Global wheat output hit by war; cereal trade in 2021/22 revised down


Global wheat production in 2022 is forecast to be 784 million tonnes, a 1.1 percent increase from 2021, the UN food agency FAO said, adding that the latest estimates took into account the war in Ukraine which is expected to hit output hard.

“That estimate factors in expectations that at least 20 percent of Ukraine’s planted area to winter crops, notably winter wheat, may not be harvested due to direct destruction, constrained access or a lack of resources to harvest crops, reports from Russia of continued conducive weather conditions, as well as prospective production trends in China, the European Union, India, North America and elsewhere, the said in its latest Cereal Supply and Demand Brief.

Coarse grain production prospects remain favorable in Argentina, Brazil and South Africa, it added.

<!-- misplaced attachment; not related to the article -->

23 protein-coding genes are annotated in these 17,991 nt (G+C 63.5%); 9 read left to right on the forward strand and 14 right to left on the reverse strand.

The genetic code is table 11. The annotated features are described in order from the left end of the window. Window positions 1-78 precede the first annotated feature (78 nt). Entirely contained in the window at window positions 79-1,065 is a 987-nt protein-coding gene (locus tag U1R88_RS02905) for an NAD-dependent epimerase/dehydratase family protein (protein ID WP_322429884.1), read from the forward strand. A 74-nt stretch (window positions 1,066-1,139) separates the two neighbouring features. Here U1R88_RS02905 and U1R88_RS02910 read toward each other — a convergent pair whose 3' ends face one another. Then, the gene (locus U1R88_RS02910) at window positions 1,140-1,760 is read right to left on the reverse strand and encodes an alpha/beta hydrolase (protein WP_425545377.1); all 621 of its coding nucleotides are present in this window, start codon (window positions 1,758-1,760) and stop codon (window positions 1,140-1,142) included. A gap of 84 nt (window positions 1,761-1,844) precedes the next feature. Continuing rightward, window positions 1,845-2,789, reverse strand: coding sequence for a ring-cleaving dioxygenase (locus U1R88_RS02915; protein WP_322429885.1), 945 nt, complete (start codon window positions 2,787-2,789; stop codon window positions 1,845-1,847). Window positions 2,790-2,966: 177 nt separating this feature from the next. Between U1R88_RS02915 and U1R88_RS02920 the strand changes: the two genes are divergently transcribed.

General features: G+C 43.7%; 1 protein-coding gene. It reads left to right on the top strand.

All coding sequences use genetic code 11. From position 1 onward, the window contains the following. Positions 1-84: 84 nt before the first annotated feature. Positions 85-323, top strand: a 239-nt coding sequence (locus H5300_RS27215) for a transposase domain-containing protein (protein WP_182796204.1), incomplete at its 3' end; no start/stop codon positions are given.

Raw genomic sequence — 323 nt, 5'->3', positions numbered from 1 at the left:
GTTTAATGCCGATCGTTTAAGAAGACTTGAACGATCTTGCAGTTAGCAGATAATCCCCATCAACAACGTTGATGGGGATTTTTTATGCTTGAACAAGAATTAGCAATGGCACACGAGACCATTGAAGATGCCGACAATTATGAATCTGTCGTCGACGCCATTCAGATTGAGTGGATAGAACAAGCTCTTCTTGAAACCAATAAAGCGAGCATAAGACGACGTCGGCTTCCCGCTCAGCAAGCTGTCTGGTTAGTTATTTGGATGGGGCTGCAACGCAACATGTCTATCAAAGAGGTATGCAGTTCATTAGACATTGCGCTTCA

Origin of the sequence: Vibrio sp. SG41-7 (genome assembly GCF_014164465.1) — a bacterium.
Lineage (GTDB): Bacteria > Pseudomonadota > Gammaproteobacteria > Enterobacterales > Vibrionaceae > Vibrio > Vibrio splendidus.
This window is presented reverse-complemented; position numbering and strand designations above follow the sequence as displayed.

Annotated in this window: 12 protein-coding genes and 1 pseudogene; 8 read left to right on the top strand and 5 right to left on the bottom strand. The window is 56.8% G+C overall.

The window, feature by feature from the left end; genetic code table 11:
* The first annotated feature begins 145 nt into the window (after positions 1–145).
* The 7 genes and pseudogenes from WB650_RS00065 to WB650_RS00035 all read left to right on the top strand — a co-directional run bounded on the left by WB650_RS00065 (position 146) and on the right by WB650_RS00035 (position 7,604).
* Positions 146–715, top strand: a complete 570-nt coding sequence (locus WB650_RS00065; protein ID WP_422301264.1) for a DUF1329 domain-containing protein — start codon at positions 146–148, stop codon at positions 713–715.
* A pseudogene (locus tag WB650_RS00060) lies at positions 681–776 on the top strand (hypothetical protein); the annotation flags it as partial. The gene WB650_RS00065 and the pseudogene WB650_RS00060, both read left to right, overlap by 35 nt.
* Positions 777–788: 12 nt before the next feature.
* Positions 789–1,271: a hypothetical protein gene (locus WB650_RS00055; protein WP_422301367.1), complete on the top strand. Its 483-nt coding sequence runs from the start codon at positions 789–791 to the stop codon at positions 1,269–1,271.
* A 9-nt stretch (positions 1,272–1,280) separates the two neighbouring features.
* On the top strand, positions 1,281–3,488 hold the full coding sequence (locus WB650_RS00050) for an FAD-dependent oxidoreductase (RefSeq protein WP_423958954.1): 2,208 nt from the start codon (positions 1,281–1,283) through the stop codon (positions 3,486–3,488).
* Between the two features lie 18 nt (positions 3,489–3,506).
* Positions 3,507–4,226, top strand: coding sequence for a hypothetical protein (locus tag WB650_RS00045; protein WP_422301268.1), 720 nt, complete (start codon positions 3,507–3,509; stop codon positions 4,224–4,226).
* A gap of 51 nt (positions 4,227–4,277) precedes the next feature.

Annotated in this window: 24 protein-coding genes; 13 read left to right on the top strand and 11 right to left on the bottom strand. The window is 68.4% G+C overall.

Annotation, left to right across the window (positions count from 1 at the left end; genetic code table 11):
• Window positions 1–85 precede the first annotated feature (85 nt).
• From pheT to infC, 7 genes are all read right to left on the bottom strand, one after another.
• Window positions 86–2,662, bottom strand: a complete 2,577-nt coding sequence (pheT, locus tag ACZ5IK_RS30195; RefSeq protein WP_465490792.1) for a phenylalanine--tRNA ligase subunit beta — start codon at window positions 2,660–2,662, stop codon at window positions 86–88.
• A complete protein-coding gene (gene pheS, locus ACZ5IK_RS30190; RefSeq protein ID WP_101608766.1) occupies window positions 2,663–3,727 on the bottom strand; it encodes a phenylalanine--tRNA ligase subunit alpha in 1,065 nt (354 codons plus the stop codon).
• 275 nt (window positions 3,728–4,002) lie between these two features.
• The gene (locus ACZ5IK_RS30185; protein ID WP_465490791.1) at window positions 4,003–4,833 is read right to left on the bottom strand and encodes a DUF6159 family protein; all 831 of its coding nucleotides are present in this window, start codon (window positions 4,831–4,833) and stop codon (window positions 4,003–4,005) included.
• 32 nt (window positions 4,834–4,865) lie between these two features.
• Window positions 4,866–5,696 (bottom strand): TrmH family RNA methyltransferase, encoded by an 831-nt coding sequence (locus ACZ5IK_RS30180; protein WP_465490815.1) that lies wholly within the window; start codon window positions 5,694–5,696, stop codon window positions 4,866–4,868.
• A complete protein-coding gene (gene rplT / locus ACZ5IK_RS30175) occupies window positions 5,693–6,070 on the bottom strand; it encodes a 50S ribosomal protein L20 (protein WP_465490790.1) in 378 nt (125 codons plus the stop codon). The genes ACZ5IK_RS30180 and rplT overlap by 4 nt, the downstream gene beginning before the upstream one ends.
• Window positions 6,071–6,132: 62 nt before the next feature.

Wrapping up the 2021 crop year, FAO’s estimate points to a worldwide cereal production of 2 799 million tonnes, up slightly from 2020, with rice production reaching an all-time high of 520.3 million tonnes (in milled equivalent).

Global cereal utilization in 2021/22 is projected at 2 789 million tonnes, including a record level for rice, with increases also expected for maize and wheat.

Global cereal stocks ending in 2022 are forecast to rise by 2.4 percent from their opening levels, largely due to higher wheat and maize stocks in Russia and Ukraine on account of lower expected exports. The global cereal stocks-to-use ratio is forecast at 29.7 percent in 2021/22, only marginally below the previous year and “still indicating a relatively comfortable supply level,” according to FAO.

FAO lowered its forecast for world trade in cereals in the current marketing year to 469 million tonnes, marking a contraction from the 2020/21 level, largely due to the war in Ukraine and based on currently available information.

Expectations point to the European Union and India increasing wheat exports, while Argentina, India, and the U.S. shipping more maize, partially compensating for the loss of exports from the Black Sea region.

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